Linux IPsec Performance with a VIA Eden (padlock)

Abstract

In the last article I wrote about the OpenSSL performance <OpenSSL performance for my Via Eden system with the padlock hardware encryption engine. In this article I want to show you some figured I measured for the IPsec performance of this system.

Linux IPsec Performance with a VIA Eden (padlock)

In the last article I wrote about the OpenSSL performance for my Via Eden system with the padlock hardware encryption engine. In this article I want to show you some figures I measured for the IPsec performance of this system.

The Machine

The machine comes in a nice black box that looks kind of cool. A big plus is the fanless setup. So no noise will disturb you playing with the system. After I installed the RAM and a CF disk I could turn it on and install the latest Debian (7.1) in the 64 bit flavour. The installation went smooth and after the reboot I took a deeper look into /proc/cpuinfo:

Linux detected two cores VIA Eden X2 U4200 @ 1.0+ GHz. The command

# lsmod | grep padlock
padlock_sha            13367  2
padlock_aes            13024  2
aes_generic            33026  2 padlock_aes,aes_x86_64

showed that the 3.2.0 kernel already discovered the padlock hardware encryption engine and loaded the modules to use it. Bringing the machine up and running was really easy.

The Setup

I connected my laptop and the Via system with a direct cross cable on the second interface. The installation of strongSwan also was smooth. In the file ipsec.conf I set up the encrypted communication between both machines:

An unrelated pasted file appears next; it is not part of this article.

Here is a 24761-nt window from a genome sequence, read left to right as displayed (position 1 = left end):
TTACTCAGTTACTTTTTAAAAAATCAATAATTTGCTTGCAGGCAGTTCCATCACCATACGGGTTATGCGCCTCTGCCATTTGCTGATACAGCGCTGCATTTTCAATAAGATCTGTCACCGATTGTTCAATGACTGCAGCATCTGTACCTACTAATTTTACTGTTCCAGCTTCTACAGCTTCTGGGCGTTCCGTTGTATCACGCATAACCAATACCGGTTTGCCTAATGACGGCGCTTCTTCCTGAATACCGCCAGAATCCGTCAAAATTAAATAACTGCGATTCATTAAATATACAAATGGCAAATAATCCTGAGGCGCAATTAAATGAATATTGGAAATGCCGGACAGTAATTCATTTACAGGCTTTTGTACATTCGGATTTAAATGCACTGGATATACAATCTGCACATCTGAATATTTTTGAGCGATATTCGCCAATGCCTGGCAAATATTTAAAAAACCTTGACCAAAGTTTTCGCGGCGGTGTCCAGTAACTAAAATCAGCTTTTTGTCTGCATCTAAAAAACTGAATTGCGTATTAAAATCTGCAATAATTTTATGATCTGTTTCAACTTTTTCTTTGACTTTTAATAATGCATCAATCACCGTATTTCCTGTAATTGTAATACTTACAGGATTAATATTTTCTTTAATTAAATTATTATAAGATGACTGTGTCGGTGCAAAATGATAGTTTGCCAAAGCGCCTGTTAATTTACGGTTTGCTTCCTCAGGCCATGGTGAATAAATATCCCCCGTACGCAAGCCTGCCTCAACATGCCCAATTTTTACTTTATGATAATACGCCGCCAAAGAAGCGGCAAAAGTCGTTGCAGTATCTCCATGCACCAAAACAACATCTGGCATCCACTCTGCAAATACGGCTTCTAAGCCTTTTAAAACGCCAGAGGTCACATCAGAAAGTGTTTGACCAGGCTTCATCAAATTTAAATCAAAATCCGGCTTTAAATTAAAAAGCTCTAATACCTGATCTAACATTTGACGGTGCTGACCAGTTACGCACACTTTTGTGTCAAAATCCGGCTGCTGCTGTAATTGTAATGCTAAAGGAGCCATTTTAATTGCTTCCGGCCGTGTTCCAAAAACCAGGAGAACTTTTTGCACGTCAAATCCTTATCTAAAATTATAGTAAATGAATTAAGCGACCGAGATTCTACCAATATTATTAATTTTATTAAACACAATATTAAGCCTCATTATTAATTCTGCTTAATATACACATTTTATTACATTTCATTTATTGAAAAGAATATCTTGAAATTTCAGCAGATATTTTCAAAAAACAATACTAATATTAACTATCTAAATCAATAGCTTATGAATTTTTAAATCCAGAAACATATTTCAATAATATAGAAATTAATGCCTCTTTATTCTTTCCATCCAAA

conn test
  left=192.168.90.16
  right=192.168.90.17
  authby=secret
  auto=start

The tunnel was created immediately after the start of the service with the AES_CBC_128/HMAC_SHA1_96 algorithm to encrypt the packets.

The Numbers

I used iperf for a quick and dirty first test. I know that this tool is not the most accurate program to measure the network throughput, but it works to get the impression about the performance of the system. On my laptop with a quad core i5 I started the server:

# iperf -u -s

and on the Via system I ran the client:

# iperf -u -c 192.168.90.16 -b 500M -P 2 -t 30

I used UDP transport to get the maximum throughput since TCP needs some more overhead. I set the bandwith to 500 Mbit/s which is well beyond the capacity of the Via chip. So I could measure the real performance. I also started two processes in parallel to use both cores of the chip. Immediately the processer load shot up to maximum and both cores were working. After the run the program displayed the following numbers:

------------------------------------------------------------
Client connecting to 192.168.90.16, UDP port 5001
Sending 1470 byte datagrams
UDP buffer size:  224 KByte (default)
------------------------------------------------------------
[  3] local 192.168.90.17 port 38550 connected with 192.168.90.16 port 5001
[  4] local 192.168.90.17 port 36060 connected with 192.168.90.16 port 5001
[ ID] Interval       Transfer     Bandwidth
[  3]  0.0-30.0 sec   645 MBytes   180 Mbits/sec
[  3] Sent 460206 datagrams
[  4]  0.0-30.0 sec   756 MBytes   211 Mbits/sec
[  4] Sent 539450 datagrams
[SUM]  0.0-30.0 sec  1.37 GBytes   392 Mbits/sec

Nearly 400 Mbit/s is a quite good result for such a small and competitive system. On the other hand a single system does not perform enough to encrypt a Gbit/s line.

If you have any further questions, please mail me ms@sys4.de

Michael Schwartzkopff, 21. September 2013